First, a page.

THE FRIGHTFUL ARTICLE 155 OF THE SPANISH CONSTITUTION

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The Spanish Constitution

 

By Christopher Collins

Terrible anxiety is gripping Spain these days.  The whole country is unsettled.

The central government has announced, after the extraordinary meeting of the Council of Ministers in the morning of 21 October 2017, that it will get the Senate to activate Article 155 of the Spanish Constitution and unleash it on Catalonia. Some say the measure is too drastic and overly disproportionate. Vengeful, too.   Others believe Catalonia had it coming.

Prime Minister Mariano Rajoy announces to the press that Article 155 will be activated against Catalonia/Pool Moncloa-Juamn Carlos Hidalgo

A leading jurisprudence expert says that Art. 155 is so extreme it has never been intended for actual implementation. It was written into the Constitution, he says, as a kind of deterrence to would-be offenders so that they may not go ahead and bring on themselves the full constitutional wrath of the Spanish state.

 

The Spanish Constitution

PREAMBLE

The Spanish Nation, wishing to establish justice, liberty and security, and to promote the welfare of all who make part of it, in use of her sovereignty, proclaims its will to:

Guarantee democratic life within the Constitution and the laws according to a just economic and social order.

Consolidate a State ensuring the rule of law as an expression of the will of the people.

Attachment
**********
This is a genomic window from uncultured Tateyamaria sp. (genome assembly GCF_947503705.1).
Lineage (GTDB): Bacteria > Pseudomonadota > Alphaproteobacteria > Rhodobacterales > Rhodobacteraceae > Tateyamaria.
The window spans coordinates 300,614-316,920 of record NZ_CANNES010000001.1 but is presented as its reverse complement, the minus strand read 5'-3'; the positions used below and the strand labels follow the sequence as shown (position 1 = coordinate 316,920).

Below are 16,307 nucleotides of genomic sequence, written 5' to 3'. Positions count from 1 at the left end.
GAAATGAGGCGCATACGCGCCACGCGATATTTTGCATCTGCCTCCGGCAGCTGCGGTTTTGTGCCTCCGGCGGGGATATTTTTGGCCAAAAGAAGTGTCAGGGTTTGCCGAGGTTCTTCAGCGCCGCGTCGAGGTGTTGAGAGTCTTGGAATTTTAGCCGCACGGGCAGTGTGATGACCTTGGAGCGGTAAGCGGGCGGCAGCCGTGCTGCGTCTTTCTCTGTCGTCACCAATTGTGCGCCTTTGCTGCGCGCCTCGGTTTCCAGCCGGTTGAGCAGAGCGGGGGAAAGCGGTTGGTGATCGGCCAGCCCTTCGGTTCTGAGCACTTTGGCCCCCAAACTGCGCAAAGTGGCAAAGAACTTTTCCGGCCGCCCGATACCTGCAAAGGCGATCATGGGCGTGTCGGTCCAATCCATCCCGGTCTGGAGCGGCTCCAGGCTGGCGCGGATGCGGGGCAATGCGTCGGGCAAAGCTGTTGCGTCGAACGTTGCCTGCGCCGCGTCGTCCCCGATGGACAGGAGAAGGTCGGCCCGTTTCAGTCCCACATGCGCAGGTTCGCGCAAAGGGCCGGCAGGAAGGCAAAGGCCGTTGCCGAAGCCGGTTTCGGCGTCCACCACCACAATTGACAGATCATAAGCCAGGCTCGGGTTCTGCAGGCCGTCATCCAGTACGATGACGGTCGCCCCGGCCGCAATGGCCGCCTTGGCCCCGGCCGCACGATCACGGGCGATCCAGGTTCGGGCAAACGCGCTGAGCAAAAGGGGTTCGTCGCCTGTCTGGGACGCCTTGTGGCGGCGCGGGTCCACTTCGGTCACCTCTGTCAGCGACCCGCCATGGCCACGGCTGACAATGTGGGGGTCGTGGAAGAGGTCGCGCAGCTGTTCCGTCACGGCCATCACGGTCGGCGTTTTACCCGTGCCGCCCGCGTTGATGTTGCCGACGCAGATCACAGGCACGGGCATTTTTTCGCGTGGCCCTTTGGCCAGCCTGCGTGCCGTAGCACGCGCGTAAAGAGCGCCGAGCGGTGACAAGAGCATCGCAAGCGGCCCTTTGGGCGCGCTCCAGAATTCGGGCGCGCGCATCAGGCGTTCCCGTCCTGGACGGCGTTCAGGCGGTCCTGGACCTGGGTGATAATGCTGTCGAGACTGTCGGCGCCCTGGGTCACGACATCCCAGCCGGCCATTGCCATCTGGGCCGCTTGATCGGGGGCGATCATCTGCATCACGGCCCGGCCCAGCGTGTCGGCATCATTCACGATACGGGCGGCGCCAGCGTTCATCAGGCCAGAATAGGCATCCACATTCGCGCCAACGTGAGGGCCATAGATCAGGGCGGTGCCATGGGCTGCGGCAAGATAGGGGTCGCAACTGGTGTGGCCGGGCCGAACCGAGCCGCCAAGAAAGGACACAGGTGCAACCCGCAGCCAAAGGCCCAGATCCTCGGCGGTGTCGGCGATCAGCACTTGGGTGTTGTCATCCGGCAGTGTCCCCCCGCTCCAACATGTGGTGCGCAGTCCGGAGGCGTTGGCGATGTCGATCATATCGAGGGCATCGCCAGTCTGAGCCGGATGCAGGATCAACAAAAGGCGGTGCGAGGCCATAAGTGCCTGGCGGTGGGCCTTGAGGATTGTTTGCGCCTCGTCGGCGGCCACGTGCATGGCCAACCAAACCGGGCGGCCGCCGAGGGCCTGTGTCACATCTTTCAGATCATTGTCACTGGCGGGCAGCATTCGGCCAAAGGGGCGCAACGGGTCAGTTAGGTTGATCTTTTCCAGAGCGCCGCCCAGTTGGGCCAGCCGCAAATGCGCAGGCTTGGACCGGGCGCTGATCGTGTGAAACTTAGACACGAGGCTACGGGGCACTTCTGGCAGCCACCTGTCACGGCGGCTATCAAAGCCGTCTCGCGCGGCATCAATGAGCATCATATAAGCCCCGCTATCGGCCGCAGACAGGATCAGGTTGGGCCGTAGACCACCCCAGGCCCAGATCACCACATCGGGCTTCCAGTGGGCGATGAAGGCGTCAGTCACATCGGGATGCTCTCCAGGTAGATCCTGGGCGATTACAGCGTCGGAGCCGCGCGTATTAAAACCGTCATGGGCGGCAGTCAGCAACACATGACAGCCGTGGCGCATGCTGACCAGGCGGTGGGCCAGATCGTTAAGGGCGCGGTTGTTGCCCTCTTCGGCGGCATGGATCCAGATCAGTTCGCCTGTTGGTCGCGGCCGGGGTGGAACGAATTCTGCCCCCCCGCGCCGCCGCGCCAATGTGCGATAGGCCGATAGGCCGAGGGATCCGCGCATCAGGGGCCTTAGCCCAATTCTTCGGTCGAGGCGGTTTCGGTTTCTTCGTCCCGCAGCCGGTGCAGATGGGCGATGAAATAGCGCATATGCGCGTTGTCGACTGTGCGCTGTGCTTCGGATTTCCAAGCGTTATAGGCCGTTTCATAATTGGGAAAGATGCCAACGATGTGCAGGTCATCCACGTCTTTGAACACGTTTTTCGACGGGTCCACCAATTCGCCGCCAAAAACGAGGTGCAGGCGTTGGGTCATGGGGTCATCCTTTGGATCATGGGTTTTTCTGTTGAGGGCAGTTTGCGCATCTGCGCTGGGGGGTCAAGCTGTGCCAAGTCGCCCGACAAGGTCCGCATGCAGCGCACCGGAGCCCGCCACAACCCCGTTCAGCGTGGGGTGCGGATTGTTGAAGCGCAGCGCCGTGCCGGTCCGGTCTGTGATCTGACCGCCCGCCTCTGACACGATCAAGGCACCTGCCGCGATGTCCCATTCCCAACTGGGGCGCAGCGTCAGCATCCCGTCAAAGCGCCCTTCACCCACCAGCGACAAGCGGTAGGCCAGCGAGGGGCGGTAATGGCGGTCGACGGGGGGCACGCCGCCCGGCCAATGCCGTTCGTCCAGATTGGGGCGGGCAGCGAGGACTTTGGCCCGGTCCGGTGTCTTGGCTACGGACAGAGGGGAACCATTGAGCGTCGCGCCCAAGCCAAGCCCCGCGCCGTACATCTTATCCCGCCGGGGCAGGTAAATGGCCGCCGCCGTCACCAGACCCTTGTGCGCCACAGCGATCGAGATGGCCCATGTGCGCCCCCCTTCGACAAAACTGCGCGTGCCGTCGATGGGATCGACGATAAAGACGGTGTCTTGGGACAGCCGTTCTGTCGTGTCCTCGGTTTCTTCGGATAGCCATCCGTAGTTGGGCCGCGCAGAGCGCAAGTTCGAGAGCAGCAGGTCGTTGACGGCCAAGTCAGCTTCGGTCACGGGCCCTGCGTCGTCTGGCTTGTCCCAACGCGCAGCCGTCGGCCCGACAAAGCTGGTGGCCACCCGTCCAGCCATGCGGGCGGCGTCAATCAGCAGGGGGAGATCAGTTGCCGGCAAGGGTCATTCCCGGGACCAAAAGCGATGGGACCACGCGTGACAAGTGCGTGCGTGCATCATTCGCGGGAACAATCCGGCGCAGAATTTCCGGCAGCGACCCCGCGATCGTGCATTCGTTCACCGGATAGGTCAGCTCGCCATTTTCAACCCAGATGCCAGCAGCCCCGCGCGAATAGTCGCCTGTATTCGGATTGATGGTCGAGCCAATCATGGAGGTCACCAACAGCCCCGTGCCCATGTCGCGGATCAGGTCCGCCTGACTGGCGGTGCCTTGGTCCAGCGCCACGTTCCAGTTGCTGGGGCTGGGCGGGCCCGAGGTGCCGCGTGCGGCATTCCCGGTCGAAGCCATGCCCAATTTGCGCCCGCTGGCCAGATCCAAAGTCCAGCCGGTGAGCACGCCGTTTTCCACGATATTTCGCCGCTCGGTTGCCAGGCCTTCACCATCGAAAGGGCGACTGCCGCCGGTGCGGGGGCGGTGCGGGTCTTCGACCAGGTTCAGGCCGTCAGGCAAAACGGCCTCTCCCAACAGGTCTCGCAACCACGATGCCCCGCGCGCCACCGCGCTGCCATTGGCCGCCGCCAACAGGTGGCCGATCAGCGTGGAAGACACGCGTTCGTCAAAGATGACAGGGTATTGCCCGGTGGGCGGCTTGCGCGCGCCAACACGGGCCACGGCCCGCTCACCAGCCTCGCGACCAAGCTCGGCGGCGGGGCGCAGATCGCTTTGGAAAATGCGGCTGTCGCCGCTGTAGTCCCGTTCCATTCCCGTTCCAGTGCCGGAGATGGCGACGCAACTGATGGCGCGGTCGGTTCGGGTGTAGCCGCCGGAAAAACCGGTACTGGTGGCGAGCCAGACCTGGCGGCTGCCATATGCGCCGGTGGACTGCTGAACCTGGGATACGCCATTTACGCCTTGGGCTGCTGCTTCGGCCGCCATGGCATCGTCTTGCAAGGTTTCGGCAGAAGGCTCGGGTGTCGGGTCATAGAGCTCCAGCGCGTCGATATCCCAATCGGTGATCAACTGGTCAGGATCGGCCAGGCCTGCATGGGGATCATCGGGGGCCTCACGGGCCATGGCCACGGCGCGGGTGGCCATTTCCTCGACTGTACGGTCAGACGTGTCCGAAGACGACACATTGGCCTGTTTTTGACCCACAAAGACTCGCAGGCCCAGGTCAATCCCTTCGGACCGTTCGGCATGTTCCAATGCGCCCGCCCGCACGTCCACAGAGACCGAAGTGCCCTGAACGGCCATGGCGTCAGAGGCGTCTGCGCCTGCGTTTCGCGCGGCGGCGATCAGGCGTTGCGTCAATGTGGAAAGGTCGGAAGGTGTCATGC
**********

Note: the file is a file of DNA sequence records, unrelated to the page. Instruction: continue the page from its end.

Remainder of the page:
Protect all Spaniards and all the peoples of Spain in the exercise of human rights, their cultures and traditions, languages and institutions.

Promote the progress of culture and the economy to ensure a dignified quality of life for all

Establish an advanced democratic society, and

Collaborate in the strengthening of peaceful and efficient cooperation among all the peoples of the Earth.

Consequently, the Cortes approve and the Spanish people ratify the . . . Constitution.

ARTICLE 155

  1. If a Self-governing Community [e.g., Catalonia] does not fulfil the obligations imposed upon it by the Constitution or other laws, or acts in a way that is seriously prejudicial to the general interest of Spain, the Government, after having lodged a complaint with the President of [that] Self-governing Community and failed to receive satisfactory response, may, following approval granted by the overall majority of the Senate, take all measures necessary to compel the Community to meet said obligations, or to protect the abovementioned general interest.
  2. With a view to implementing the measures provided for in the foregoing paragraph, the Government may issue instructions to all the authorities of the Self-governing Communities.